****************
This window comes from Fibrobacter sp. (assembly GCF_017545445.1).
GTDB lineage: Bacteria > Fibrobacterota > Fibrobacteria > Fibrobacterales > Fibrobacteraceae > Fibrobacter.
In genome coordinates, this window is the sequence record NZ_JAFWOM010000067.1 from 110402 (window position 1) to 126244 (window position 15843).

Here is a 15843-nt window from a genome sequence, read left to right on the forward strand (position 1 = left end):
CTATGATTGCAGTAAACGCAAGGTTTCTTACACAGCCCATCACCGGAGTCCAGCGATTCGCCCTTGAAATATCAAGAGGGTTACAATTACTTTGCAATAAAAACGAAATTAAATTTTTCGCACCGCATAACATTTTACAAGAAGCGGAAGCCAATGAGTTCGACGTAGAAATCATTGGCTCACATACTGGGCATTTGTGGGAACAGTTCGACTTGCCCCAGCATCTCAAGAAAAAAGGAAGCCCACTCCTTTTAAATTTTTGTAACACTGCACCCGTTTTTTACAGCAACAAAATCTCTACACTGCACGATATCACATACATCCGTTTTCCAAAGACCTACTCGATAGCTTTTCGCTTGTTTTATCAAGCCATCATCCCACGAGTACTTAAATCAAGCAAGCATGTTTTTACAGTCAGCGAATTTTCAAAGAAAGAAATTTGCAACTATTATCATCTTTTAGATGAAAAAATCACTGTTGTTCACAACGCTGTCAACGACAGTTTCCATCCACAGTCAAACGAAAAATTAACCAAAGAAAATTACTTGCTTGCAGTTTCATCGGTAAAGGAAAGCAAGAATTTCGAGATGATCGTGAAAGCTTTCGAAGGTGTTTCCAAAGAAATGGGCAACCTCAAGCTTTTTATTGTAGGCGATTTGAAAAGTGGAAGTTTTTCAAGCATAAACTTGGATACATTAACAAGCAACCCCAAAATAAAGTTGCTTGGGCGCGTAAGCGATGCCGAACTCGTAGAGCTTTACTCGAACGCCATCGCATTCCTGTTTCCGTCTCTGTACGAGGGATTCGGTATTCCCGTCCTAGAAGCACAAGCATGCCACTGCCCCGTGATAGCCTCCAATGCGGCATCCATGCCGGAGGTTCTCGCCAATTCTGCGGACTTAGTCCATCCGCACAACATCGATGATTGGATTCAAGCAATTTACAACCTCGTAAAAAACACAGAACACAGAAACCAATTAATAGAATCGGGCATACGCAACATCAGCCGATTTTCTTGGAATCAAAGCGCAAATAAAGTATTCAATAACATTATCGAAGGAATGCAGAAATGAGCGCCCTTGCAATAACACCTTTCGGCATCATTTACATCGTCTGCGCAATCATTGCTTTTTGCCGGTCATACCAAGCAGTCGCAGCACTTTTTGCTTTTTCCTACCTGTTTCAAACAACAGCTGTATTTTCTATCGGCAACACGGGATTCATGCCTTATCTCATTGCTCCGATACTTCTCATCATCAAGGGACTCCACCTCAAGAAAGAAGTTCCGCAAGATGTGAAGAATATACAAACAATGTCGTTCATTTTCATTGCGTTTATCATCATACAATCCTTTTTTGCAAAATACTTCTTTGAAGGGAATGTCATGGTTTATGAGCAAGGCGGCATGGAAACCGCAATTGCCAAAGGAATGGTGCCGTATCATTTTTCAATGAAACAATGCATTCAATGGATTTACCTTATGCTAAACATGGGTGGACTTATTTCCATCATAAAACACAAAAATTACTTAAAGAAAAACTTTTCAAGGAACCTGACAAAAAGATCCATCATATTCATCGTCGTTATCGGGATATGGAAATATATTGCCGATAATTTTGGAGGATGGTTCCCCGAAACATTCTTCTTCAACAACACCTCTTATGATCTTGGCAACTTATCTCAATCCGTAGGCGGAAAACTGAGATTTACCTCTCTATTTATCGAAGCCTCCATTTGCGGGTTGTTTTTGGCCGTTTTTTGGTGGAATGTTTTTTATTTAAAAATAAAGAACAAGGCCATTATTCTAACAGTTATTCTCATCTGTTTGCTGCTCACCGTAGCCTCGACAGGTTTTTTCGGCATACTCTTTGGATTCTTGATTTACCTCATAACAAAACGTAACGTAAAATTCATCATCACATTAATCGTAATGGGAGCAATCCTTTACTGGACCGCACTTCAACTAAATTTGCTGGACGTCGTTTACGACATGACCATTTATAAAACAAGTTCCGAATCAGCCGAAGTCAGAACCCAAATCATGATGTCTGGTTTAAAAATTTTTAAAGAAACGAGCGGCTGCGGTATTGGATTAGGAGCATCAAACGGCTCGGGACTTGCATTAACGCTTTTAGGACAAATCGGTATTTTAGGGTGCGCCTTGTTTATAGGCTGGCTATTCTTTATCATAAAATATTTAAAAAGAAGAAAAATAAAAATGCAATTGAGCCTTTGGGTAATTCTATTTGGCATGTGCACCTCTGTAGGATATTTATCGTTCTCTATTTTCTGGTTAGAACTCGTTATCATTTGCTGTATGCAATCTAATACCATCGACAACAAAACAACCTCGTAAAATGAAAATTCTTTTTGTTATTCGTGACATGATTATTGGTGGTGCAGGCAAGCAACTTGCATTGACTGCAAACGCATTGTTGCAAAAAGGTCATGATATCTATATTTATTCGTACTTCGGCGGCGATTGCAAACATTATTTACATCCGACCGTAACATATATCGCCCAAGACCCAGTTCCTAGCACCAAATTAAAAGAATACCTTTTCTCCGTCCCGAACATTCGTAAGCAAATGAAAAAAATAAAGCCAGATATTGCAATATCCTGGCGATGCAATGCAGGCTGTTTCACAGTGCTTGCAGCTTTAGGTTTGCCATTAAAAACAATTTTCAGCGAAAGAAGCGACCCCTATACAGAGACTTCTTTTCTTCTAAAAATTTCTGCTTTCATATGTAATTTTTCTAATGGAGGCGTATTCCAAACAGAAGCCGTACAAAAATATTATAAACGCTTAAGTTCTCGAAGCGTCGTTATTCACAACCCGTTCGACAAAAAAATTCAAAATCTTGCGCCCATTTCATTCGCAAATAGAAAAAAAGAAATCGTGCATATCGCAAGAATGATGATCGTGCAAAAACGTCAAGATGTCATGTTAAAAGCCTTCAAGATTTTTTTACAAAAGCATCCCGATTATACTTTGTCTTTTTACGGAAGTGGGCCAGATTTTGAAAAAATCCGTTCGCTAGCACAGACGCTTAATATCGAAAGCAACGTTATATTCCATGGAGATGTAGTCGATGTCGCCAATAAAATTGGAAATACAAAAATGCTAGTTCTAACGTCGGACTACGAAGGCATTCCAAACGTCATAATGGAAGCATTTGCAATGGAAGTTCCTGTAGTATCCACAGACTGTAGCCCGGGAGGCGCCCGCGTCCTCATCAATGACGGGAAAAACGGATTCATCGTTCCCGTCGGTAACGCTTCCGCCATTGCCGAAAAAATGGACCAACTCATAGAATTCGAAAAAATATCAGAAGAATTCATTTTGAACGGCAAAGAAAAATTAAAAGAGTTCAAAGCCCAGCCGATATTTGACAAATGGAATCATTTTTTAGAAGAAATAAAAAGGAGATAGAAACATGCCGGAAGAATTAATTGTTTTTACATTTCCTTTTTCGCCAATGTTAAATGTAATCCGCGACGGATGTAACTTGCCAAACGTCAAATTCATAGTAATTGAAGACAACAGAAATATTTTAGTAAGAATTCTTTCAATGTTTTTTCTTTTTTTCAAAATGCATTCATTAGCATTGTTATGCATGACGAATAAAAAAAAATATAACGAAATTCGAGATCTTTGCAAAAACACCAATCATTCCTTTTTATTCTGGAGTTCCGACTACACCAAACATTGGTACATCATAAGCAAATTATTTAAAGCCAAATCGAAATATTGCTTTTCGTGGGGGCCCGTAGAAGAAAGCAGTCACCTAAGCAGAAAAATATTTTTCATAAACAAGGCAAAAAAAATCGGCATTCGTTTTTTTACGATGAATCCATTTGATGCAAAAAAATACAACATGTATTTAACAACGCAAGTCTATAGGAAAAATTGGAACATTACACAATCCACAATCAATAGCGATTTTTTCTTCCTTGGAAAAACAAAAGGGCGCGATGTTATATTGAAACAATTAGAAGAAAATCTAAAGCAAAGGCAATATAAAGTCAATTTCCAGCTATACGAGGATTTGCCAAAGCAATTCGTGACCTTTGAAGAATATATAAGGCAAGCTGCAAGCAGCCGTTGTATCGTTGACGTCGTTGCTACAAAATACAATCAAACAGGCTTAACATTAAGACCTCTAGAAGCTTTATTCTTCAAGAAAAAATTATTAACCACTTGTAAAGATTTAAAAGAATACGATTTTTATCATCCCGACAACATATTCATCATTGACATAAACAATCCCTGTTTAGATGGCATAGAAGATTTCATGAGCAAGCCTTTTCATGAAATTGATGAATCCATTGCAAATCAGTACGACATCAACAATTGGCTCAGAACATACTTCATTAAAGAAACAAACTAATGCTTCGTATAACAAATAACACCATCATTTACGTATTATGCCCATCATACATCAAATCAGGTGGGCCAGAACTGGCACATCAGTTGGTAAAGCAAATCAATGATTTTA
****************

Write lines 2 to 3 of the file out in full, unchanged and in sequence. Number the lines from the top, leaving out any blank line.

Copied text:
GTDB lineage: Bacteria > Fibrobacterota > Fibrobacteria > Fibrobacterales > Fibrobacteraceae > Fibrobacter.
In genome coordinates, this window is the sequence record NZ_JAFWOM010000067.1 from 110402 (window position 1) to 126244 (window position 15843).